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In December 2007, the Mars closest approach and opposition will occur within a week of each other. This is an exciting time for astronomers and planetary geologists to image and study our planetary neighbor. On December 18, Mars will be the closest it has been in the last two years, reaching a distance of 55 million miles from Earth. This series of images was taken with Hubble's Wide Field Planetary Camera 2 on December 1-7, within two weeks of its December 2007 closest approach. Each image shows the planet rotating about 90 degrees from the next image. This gives astronomers a full-globe look at the Red Planet.

Mars and Earth have a "close encounter" about every 26 months. These periodic encounters are due to the differences in the two planets' orbits. Earth goes around the Sun twice as fast as Mars, lapping the Red Planet about every two years. Both planets have elliptical orbits, so their close encounters are not always at the same distance. In its close encounter with Earth in 2003, for example, Mars was about 20 million miles closer than it is in the 2007 closest approach, resulting in a much larger image of Mars as viewed from Earth in 2003.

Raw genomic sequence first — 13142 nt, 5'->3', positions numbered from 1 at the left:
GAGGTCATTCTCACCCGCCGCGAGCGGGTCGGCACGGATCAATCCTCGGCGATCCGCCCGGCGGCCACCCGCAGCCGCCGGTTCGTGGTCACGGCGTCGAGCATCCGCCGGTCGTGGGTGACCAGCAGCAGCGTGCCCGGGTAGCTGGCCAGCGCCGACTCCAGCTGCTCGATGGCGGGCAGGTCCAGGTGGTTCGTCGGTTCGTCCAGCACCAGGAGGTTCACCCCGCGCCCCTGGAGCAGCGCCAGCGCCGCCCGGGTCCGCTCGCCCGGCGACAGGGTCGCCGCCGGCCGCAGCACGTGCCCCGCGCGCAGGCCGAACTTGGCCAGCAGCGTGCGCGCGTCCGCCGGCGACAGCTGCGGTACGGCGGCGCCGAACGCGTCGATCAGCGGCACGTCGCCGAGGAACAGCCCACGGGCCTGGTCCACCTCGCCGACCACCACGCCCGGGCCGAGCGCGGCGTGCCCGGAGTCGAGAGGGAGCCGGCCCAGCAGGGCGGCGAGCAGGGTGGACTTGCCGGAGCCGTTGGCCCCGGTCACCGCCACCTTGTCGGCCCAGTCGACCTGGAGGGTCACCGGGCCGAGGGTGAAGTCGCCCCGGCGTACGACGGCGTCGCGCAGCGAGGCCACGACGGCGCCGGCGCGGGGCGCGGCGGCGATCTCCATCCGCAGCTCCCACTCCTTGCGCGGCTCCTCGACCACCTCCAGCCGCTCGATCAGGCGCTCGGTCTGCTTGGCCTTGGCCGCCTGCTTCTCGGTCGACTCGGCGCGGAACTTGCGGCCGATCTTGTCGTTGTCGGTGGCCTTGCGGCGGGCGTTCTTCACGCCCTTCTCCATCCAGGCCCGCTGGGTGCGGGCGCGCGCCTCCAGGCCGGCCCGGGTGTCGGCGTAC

The planet appears free of any dust storms during this closest approach, however, there are significant clouds visible in both the northern and southern polar cap regions. The resolution is 13 miles (21 kilometers) per pixel.

Credit: NASA, ESA, the Hubble Heritage Team (STScI/AURA), J. Bell (Cornell University), and M. Wolff (Space Science Institute, Boulder)